Because there is a significant chance that power might be lost for an extended period, “we’ve also been in contact, through our health department, with businesses to advise them what may be necessary in the event that power is lost, for purposes of food handling and food storage,” Krawczun said.

He said township emergency management officials have been coordinating storm response plans with Mercer County and state emergency officials for the past several days. Extra township police officers and an extra ambulance crew have already been scheduled beginning Monday, he added.

In addition, a meeting between township emergency management officials and the chiefs of the Slackwood, Lawrence Road and Lawrenceville volunteer fire companies will take place at 10 a.m. today.

Among the topics expected to be discussed at that meeting, according to fire officials, is how evacuations from flooded areas will be handled given the fact that only a limited number of township volunteer firefighters are state-certified to take part in water rescue situations.    

Predictions about Hurricane Sandy’s impact on New Jersey has already prompted Lawrenceville Volunteer Fire Co. to cancel its children’s Halloween parade, which was to have taken place Tuesday night.

Lawrence Township Public Schools posted on its website information about how to find out about changes to the schools’ schedules, including when they are closed or have a delayed opening or early dismissal due to inclement weather. A printed copy of the same information was also sent home in students’ backpacks on Friday.

Rider University, meanwhile, on Friday posted a notice on its website stating that while classes and events for this weekend – including an Open House event Sunday on the university’s Lawrence Township campus – will be held as scheduled, the university is watching the storm closely and will provide an update on Sunday as to plans for Monday and Tuesday.

 

Below is a copy of the township’s website/email advisory:

Important Storm Alert

The Lawrence Township Office of Emergency Management urges residents to prepare for the potential storm which is expected to hit New Jersey between Sunday and Wednesday.

The following are steps to be taken in preparation for the storm.

  • Have a Family Emergency Plan ready and review it with family members. Please visit the American Red Cross website at www.redcross.org for details.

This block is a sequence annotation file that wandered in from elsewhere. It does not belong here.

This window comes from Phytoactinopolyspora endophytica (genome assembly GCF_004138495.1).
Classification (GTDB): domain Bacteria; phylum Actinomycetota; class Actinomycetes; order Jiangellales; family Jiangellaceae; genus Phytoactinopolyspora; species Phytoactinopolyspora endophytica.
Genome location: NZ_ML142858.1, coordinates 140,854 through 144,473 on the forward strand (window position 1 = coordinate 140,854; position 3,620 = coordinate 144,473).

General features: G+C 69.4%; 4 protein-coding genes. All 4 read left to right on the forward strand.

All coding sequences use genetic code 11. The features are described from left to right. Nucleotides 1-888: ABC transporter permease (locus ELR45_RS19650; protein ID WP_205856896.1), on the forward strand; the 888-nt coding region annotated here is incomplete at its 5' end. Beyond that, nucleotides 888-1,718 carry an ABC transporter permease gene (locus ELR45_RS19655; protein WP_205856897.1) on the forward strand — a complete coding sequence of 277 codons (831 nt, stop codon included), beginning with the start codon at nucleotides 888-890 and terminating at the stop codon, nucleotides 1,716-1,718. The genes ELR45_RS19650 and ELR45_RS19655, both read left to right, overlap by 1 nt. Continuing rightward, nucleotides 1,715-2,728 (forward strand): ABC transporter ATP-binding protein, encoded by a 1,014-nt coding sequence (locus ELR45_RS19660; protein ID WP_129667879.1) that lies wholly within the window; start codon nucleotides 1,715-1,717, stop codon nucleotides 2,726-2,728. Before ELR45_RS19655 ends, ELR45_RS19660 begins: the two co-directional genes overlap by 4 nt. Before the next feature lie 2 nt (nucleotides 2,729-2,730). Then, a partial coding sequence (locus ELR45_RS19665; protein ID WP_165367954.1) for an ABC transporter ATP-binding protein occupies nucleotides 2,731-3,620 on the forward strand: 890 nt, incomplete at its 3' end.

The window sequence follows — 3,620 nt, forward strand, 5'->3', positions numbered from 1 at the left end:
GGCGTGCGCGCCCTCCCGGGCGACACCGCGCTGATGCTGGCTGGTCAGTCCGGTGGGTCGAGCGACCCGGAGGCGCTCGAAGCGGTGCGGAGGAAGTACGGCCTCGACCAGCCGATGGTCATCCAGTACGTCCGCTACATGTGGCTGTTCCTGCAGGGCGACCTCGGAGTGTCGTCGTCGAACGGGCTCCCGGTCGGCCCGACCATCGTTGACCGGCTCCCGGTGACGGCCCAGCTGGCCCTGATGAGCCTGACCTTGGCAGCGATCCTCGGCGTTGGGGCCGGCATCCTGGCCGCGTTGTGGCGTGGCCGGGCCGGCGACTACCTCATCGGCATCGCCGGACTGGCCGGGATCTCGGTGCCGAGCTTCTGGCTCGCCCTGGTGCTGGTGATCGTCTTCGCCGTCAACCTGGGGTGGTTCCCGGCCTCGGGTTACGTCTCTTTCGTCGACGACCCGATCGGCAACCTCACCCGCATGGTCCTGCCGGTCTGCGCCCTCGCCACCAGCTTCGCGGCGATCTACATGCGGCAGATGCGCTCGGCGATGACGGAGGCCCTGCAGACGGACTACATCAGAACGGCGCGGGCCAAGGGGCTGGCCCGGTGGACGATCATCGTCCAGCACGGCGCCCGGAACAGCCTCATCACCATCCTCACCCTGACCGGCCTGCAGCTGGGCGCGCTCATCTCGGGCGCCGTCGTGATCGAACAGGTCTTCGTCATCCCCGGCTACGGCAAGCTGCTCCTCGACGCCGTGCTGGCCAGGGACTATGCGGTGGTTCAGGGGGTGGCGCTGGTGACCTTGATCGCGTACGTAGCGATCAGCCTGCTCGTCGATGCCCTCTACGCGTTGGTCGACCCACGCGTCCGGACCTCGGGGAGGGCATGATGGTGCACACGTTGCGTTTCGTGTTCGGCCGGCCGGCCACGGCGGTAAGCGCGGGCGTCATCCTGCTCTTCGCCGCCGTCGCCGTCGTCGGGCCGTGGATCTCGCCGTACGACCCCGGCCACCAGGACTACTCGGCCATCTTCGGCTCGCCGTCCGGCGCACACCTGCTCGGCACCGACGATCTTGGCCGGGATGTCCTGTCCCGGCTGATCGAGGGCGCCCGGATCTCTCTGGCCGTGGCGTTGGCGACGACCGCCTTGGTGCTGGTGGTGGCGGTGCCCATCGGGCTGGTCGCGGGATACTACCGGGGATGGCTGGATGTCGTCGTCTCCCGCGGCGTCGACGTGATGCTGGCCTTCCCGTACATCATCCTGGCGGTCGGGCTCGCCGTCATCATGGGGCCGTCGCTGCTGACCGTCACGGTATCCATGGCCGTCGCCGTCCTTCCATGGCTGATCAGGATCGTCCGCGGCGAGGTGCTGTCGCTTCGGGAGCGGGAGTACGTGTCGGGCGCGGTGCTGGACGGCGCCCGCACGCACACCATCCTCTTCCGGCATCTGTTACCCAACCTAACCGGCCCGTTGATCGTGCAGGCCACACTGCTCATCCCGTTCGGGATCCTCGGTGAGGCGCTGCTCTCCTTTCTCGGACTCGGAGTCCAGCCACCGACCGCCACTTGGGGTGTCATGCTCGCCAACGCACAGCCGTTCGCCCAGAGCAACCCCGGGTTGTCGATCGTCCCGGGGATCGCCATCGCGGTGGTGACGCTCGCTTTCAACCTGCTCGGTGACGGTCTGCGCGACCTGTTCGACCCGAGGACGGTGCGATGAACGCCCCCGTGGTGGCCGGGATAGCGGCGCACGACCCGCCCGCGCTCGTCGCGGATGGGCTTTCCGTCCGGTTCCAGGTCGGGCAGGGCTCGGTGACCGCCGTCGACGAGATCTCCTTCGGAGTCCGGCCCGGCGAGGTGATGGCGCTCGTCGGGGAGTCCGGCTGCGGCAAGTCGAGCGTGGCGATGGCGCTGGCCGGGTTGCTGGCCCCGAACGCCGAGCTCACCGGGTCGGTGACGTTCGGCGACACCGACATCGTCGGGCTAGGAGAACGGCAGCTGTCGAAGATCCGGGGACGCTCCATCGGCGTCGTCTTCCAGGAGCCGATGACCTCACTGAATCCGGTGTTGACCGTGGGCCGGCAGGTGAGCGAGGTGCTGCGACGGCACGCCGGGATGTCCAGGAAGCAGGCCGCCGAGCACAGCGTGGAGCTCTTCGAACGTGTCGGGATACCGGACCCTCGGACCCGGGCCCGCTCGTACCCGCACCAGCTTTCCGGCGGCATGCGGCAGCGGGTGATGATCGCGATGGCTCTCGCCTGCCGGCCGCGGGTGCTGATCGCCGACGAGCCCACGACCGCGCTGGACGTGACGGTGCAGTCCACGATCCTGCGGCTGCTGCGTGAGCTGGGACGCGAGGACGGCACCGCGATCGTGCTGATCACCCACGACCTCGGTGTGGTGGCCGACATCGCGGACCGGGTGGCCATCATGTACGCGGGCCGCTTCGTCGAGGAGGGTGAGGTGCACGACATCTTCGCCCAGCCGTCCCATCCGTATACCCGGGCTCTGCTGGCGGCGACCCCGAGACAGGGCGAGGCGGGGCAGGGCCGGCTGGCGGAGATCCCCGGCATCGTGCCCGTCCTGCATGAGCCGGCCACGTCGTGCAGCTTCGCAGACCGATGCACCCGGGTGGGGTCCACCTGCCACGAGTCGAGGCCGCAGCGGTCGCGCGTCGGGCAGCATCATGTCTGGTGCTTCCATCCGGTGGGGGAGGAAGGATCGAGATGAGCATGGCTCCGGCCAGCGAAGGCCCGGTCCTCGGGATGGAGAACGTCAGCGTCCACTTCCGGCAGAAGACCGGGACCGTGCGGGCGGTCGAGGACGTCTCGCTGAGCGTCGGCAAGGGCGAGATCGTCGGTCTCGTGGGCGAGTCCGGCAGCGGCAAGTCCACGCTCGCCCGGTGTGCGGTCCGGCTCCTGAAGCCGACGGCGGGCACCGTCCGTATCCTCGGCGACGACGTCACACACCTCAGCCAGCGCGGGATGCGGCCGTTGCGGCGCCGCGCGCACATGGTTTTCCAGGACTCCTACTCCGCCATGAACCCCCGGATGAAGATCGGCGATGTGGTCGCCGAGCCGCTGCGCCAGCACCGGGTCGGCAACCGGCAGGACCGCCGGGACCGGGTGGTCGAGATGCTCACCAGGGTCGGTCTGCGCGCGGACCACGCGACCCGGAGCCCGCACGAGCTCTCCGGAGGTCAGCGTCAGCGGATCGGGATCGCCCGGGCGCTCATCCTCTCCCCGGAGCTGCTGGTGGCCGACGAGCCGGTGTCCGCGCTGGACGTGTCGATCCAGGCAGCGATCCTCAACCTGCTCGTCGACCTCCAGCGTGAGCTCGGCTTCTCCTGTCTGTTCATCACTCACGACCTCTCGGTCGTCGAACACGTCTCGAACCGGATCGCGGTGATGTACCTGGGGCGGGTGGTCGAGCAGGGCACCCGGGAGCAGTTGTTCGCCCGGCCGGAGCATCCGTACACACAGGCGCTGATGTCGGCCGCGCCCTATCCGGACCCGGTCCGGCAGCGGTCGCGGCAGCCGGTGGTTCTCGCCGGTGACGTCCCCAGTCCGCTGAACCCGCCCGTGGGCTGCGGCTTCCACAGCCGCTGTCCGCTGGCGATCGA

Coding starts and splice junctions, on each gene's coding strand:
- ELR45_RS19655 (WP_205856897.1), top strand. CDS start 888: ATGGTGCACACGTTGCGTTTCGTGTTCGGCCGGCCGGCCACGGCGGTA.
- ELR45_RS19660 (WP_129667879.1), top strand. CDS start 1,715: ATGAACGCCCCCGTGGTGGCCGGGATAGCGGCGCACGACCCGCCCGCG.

• Be prepared to evacuate if local officials instruct you to do so. Make plans to stay with family or friends if it is necessary to re-locate. Have a "To-Go" bag ready with clothing, medications and toiletries in the event you need to evacuate.
  • Be prepared for potential long term power outages.
  • Leaves: Leaves block storm drains and increase the potential for neighborhood flooding. Remove leaves and other obstructing material away from the storm drain before the storm arrives.
  • Secure outside items or bring them inside due to potential severe wind gusts. This includes garbage cans and lawn furniture.
  • Check on elderly or infirmed neighbors who may need assistance.
  • Exchange contact information with a family member or friend in order for your safety and location to be shared with those individuals in case you are relocated.

For a complete list of hurricane preparedness activities, please visit the New Jersey Department of Health website at http://www.state.nj.us/health/er/hurricane.shtml

 

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Lisa Burke October 27, 2012 at 03:00 PM
Please remind people who have grills with propane tanks to exercise caution and secure those tanks as well.
David Smith October 29, 2012 at 12:23 AM
Lawrence should have told people to not put leaves in streets this week. In the last two days people have crowded the curbs with leaves that will now clog the gutters. I hope people who have gutters in front of their properties try and keep them clear.